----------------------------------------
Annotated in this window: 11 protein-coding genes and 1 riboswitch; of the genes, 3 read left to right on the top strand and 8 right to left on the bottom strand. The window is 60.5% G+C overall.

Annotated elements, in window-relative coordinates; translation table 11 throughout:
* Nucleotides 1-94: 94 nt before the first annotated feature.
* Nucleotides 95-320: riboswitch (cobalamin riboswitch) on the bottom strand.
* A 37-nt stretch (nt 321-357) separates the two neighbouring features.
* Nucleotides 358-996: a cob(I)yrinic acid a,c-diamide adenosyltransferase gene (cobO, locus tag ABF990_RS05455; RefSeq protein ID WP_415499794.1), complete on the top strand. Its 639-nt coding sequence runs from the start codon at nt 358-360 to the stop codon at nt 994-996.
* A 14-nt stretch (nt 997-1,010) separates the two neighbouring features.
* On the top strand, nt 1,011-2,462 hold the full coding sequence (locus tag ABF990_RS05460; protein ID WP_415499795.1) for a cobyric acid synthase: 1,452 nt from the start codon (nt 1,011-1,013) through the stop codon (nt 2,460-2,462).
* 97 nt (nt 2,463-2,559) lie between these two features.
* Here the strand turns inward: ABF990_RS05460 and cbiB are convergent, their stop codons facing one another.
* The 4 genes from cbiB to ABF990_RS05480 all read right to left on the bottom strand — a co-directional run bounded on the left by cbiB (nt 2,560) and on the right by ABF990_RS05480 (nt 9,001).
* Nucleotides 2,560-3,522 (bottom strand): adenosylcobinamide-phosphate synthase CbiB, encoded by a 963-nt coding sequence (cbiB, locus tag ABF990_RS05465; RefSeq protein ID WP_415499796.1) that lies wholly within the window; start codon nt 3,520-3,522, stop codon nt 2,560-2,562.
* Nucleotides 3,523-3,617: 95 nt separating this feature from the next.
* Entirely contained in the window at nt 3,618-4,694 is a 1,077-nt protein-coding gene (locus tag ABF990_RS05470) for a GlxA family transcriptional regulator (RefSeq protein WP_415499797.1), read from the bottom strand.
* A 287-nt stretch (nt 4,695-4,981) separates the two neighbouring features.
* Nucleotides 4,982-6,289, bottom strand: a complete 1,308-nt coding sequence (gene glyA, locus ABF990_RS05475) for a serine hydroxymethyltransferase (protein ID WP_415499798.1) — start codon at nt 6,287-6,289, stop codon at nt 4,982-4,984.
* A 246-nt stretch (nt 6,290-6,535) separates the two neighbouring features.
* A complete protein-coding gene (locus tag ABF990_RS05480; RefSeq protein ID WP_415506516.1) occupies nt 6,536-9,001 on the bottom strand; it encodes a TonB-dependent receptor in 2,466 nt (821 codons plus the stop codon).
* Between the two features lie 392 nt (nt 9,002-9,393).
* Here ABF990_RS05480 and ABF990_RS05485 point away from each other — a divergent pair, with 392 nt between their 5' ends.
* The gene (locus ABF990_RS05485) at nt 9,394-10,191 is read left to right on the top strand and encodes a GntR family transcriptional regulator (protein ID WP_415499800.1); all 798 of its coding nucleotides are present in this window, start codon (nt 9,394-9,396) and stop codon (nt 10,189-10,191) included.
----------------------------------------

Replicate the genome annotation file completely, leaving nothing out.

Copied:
Annotated in this window: 11 protein-coding genes and 1 riboswitch; of the genes, 3 read left to right on the top strand and 8 right to left on the bottom strand. The window is 60.5% G+C overall.

Annotated elements, in window-relative coordinates; translation table 11 throughout:
* Nucleotides 1-94: 94 nt before the first annotated feature.
* Nucleotides 95-320: riboswitch (cobalamin riboswitch) on the bottom strand.
* A 37-nt stretch (nt 321-357) separates the two neighbouring features.
* Nucleotides 358-996: a cob(I)yrinic acid a,c-diamide adenosyltransferase gene (cobO, locus tag ABF990_RS05455; RefSeq protein ID WP_415499794.1), complete on the top strand. Its 639-nt coding sequence runs from the start codon at nt 358-360 to the stop codon at nt 994-996.
* A 14-nt stretch (nt 997-1,010) separates the two neighbouring features.
* On the top strand, nt 1,011-2,462 hold the full coding sequence (locus tag ABF990_RS05460; protein ID WP_415499795.1) for a cobyric acid synthase: 1,452 nt from the start codon (nt 1,011-1,013) through the stop codon (nt 2,460-2,462).
* 97 nt (nt 2,463-2,559) lie between these two features.
* Here the strand turns inward: ABF990_RS05460 and cbiB are convergent, their stop codons facing one another.
* The 4 genes from cbiB to ABF990_RS05480 all read right to left on the bottom strand — a co-directional run bounded on the left by cbiB (nt 2,560) and on the right by ABF990_RS05480 (nt 9,001).
* Nucleotides 2,560-3,522 (bottom strand): adenosylcobinamide-phosphate synthase CbiB, encoded by a 963-nt coding sequence (cbiB, locus tag ABF990_RS05465; RefSeq protein ID WP_415499796.1) that lies wholly within the window; start codon nt 3,520-3,522, stop codon nt 2,560-2,562.
* Nucleotides 3,523-3,617: 95 nt separating this feature from the next.
* Entirely contained in the window at nt 3,618-4,694 is a 1,077-nt protein-coding gene (locus tag ABF990_RS05470) for a GlxA family transcriptional regulator (RefSeq protein WP_415499797.1), read from the bottom strand.
* A 287-nt stretch (nt 4,695-4,981) separates the two neighbouring features.
* Nucleotides 4,982-6,289, bottom strand: a complete 1,308-nt coding sequence (gene glyA, locus ABF990_RS05475) for a serine hydroxymethyltransferase (protein ID WP_415499798.1) — start codon at nt 6,287-6,289, stop codon at nt 4,982-4,984.
* A 246-nt stretch (nt 6,290-6,535) separates the two neighbouring features.
* A complete protein-coding gene (locus tag ABF990_RS05480; RefSeq protein ID WP_415506516.1) occupies nt 6,536-9,001 on the bottom strand; it encodes a TonB-dependent receptor in 2,466 nt (821 codons plus the stop codon).
* Between the two features lie 392 nt (nt 9,002-9,393).
* Here ABF990_RS05480 and ABF990_RS05485 point away from each other — a divergent pair, with 392 nt between their 5' ends.
* The gene (locus ABF990_RS05485) at nt 9,394-10,191 is read left to right on the top strand and encodes a GntR family transcriptional regulator (protein ID WP_415499800.1); all 798 of its coding nucleotides are present in this window, start codon (nt 9,394-9,396) and stop codon (nt 10,189-10,191) included.